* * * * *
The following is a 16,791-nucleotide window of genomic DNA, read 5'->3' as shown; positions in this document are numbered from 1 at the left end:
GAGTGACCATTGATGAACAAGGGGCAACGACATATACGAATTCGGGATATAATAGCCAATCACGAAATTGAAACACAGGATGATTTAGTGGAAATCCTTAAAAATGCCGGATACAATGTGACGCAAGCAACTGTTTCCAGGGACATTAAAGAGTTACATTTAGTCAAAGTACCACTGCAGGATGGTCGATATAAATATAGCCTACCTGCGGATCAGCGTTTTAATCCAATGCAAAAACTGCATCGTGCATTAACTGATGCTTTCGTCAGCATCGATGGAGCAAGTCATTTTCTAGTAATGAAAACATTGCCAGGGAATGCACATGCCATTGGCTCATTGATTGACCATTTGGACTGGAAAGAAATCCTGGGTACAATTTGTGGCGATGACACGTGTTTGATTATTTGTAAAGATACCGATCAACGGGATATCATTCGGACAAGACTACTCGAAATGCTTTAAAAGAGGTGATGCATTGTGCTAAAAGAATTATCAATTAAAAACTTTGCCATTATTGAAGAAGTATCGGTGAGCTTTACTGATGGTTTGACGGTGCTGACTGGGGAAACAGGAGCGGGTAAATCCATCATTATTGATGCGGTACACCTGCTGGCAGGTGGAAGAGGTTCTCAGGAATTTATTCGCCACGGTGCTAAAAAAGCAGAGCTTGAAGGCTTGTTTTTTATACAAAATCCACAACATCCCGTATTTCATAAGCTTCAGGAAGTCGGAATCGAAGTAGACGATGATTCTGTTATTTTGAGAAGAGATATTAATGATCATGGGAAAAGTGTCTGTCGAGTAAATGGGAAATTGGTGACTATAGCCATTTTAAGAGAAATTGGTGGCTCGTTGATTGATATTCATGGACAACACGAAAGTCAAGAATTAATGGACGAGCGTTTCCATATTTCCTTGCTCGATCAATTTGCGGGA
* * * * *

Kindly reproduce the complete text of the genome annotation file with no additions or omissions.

The following is a 16,791-nucleotide window of genomic DNA, read 5'->3' as shown; positions in this document are numbered from 1 at the left end:
GAGTGACCATTGATGAACAAGGGGCAACGACATATACGAATTCGGGATATAATAGCCAATCACGAAATTGAAACACAGGATGATTTAGTGGAAATCCTTAAAAATGCCGGATACAATGTGACGCAAGCAACTGTTTCCAGGGACATTAAAGAGTTACATTTAGTCAAAGTACCACTGCAGGATGGTCGATATAAATATAGCCTACCTGCGGATCAGCGTTTTAATCCAATGCAAAAACTGCATCGTGCATTAACTGATGCTTTCGTCAGCATCGATGGAGCAAGTCATTTTCTAGTAATGAAAACATTGCCAGGGAATGCACATGCCATTGGCTCATTGATTGACCATTTGGACTGGAAAGAAATCCTGGGTACAATTTGTGGCGATGACACGTGTTTGATTATTTGTAAAGATACCGATCAACGGGATATCATTCGGACAAGACTACTCGAAATGCTTTAAAAGAGGTGATGCATTGTGCTAAAAGAATTATCAATTAAAAACTTTGCCATTATTGAAGAAGTATCGGTGAGCTTTACTGATGGTTTGACGGTGCTGACTGGGGAAACAGGAGCGGGTAAATCCATCATTATTGATGCGGTACACCTGCTGGCAGGTGGAAGAGGTTCTCAGGAATTTATTCGCCACGGTGCTAAAAAAGCAGAGCTTGAAGGCTTGTTTTTTATACAAAATCCACAACATCCCGTATTTCATAAGCTTCAGGAAGTCGGAATCGAAGTAGACGATGATTCTGTTATTTTGAGAAGAGATATTAATGATCATGGGAAAAGTGTCTGTCGAGTAAATGGGAAATTGGTGACTATAGCCATTTTAAGAGAAATTGGTGGCTCGTTGATTGATATTCATGGACAACACGAAAGTCAAGAATTAATGGACGAGCGTTTCCATATTTCCTTGCTCGATCAATTTGCGGGA